UWB can also use different techniques like the angle of arrival of a signal (AoA) and combining this data with the distance gives an incredible accuracy of about 10-20 centimeters – or less. Data speed and power consumption are – roughly indicated – somewhere between Bluetooth and WIFI tracking.
Ultra Wide Band offers many use cases
One of the biggest advantages of UWB is that everything connected now exactly knows about a specific location, the relative distance between and speed of movement of objects or people. The value of this new data-layer is huge. New services can be developed in the area of indoor positioning, access control (security) and device to device communication.
Although very obvious Indoor positioning is just one of the areas where UWB can add value. Retailers might implement indoor location to offer store visitors tailored information depending on their exact location. Want to know more about the tomatoes in front of you? Just open the camera app and an augmented reality layer pops up. Or UWB enabled smart-displays, providing information from products close by the display. Another opportunity for retailers might be to analyze shopping behavior by processing very accurate walking data of store visitors.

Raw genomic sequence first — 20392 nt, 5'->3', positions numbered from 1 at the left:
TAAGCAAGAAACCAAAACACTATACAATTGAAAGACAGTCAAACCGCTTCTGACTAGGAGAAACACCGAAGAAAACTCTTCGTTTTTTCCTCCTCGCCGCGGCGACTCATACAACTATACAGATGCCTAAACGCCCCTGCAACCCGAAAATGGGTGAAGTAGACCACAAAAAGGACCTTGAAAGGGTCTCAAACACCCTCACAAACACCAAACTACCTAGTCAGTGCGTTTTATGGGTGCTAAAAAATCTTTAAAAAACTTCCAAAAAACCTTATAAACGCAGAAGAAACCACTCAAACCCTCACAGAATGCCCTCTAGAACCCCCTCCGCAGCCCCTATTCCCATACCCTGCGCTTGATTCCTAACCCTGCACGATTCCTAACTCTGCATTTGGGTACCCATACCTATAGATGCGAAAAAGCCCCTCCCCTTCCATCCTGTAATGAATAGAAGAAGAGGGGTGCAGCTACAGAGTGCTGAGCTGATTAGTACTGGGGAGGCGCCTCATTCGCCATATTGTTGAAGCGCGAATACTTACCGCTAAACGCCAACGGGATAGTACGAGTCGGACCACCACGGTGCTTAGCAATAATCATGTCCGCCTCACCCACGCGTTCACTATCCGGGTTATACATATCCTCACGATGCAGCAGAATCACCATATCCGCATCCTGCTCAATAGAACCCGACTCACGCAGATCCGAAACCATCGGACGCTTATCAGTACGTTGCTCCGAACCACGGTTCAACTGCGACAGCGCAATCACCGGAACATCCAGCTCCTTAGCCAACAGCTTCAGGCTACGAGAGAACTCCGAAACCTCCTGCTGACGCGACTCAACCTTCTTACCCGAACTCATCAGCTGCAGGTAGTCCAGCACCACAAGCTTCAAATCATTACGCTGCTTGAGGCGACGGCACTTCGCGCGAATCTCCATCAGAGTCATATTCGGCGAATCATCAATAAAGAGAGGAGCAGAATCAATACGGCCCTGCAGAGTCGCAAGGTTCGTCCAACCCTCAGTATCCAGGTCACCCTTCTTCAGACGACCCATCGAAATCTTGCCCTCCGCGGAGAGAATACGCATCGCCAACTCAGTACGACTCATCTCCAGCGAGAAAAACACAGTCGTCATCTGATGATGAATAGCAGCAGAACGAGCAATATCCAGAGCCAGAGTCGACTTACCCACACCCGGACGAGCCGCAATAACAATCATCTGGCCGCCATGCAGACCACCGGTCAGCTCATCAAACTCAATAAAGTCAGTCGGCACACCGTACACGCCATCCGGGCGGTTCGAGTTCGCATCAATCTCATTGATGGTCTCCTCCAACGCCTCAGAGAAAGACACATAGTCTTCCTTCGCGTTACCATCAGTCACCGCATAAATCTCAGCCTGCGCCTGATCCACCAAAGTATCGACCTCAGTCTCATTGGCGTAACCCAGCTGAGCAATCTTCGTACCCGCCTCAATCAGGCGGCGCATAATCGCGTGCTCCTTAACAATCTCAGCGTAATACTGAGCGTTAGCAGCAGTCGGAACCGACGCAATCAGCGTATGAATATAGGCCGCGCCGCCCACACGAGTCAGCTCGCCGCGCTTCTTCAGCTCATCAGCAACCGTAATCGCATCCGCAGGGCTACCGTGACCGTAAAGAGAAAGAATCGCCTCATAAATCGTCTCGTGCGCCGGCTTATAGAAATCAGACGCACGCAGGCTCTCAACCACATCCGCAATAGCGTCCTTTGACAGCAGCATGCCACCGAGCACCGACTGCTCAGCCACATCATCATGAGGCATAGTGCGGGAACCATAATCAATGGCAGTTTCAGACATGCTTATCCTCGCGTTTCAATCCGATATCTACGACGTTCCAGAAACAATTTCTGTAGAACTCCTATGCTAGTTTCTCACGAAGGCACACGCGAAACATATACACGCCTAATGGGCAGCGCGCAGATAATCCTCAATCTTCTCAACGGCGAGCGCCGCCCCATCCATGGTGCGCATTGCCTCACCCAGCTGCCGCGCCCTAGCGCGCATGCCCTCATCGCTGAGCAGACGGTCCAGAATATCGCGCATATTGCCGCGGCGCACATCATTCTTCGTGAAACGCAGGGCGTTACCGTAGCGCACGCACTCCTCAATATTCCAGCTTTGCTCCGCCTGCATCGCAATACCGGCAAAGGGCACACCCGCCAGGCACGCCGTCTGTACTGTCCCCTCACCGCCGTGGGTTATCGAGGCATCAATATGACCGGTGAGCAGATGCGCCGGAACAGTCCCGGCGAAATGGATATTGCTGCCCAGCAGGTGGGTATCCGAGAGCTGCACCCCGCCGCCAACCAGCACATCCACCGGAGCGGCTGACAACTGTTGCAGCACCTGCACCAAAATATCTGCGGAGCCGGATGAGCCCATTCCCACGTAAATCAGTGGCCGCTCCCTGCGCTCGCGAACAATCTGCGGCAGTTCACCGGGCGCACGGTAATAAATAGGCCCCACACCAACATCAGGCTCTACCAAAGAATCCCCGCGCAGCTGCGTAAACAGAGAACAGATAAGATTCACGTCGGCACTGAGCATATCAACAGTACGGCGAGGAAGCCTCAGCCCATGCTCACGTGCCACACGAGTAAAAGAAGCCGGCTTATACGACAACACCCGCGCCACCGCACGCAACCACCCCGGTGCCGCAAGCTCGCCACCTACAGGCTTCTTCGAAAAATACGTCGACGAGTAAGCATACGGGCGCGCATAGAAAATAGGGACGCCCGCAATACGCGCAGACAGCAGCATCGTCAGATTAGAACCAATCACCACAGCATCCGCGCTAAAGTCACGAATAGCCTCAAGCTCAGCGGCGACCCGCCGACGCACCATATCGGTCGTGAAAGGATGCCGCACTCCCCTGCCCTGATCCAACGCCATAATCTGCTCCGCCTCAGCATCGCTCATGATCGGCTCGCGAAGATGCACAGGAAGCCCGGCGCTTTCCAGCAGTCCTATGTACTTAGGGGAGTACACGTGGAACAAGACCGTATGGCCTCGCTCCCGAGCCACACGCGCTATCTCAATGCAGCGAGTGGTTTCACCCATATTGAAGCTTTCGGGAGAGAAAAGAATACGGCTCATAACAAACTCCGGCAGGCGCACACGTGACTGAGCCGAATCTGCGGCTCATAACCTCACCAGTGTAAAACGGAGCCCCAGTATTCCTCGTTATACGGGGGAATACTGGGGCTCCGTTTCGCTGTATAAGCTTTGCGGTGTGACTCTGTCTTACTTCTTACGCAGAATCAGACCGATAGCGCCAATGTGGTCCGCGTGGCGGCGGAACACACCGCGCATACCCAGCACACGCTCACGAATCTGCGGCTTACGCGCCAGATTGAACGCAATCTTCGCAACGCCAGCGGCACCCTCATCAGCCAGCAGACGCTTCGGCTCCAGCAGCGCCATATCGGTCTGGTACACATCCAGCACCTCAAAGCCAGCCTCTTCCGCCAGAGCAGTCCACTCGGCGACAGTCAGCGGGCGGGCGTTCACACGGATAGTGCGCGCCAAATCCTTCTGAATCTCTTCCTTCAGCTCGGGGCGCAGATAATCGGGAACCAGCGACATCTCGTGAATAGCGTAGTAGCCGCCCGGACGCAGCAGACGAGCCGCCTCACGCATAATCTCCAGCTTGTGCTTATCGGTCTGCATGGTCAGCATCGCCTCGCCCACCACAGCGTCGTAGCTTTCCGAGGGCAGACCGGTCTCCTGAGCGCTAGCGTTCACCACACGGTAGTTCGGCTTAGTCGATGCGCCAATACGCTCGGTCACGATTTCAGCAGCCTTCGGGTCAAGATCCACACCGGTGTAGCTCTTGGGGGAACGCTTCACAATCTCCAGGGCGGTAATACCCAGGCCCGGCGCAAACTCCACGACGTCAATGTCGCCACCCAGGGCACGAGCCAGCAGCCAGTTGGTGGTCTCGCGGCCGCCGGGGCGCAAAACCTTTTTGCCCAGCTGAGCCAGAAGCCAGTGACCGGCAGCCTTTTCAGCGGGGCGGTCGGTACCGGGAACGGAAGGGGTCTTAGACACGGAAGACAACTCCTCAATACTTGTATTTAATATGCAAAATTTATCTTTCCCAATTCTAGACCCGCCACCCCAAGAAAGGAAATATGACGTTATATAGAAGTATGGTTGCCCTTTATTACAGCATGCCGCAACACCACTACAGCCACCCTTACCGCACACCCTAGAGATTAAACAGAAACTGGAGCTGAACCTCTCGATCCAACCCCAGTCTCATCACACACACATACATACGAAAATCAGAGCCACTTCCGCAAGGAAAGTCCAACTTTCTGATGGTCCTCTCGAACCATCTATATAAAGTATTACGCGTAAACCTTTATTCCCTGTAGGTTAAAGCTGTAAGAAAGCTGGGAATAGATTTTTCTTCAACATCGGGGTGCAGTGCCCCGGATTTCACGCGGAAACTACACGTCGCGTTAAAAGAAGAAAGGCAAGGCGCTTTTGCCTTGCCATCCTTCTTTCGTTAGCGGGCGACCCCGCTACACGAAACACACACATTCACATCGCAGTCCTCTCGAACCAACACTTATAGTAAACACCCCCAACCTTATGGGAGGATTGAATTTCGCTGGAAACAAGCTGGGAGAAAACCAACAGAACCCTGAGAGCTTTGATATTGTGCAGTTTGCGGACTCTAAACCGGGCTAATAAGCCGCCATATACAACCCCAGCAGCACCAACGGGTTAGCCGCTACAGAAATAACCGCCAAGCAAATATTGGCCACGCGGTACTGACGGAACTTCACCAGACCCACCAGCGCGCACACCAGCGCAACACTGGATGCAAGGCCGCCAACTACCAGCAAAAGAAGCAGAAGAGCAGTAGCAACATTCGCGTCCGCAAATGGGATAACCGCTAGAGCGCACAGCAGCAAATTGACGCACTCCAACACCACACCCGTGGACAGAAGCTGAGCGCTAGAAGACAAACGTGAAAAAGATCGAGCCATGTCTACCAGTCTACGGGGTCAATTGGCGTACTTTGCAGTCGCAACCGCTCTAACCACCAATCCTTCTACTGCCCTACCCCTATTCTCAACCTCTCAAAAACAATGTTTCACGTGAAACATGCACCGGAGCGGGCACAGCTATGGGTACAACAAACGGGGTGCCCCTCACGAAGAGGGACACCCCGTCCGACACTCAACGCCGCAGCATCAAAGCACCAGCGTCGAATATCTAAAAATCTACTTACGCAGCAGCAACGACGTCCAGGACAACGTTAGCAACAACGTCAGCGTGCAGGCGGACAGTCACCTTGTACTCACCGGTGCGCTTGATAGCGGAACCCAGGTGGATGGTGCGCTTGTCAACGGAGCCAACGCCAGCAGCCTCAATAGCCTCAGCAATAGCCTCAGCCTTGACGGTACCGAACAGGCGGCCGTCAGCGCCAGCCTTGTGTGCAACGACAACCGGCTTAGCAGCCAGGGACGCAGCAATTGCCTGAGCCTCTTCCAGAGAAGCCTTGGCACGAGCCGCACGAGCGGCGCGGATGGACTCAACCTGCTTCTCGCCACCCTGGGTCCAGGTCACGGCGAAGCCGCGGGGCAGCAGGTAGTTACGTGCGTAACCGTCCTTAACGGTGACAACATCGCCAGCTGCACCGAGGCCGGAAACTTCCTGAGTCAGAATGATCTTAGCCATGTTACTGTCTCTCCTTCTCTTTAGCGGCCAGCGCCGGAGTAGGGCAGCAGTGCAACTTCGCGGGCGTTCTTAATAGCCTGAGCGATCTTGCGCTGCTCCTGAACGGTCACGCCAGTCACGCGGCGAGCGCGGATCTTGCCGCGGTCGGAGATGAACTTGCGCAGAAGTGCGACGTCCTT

However indoor positioning is not the only area where UWB can offer value. According to the FiRa consortium Hands-Free access control and Device to Device communication are other interesting areas where UWB will play a distinctive role. Example of access control are Smart Home applications, automatically gaining secure access to your car when nearby or getting access to all kind of areas or rooms without the hassle of keys or proximity cards.
UWB will offer the best digital interface: no-interface!
Device to Device communications offers the ability for smart devices to share positions and distance data to each other. In Smart homes all kind of devices can respond to your presence without starting an app or pushing a button. This makes the perfect – seamless – interface, entering a room will activate lights, cooling or heating and start playing your favorite Netflix series as an example.
In our Digital Studio we currently have two UWB networks up and running and created an UWB prototype to be able to develop specific use-cases.
Adding UWB technology to a phone, a first prototype for experiments
Experiments include a feature that when walking around lights will change colors depending on your exact location. A fun way to experience the accuracy of UWB which is mind-blowing.
Currently UWB finds its way primarily in smart industry solutions like asset tracking or drone control but for consumers UWB looks like the next technology wave. On the downside however, we need some time before consumers are able to adopt this technology widely. IPhone 11 series owners however might be the first to take advantage as it seems that Apple is pushing this technology forward.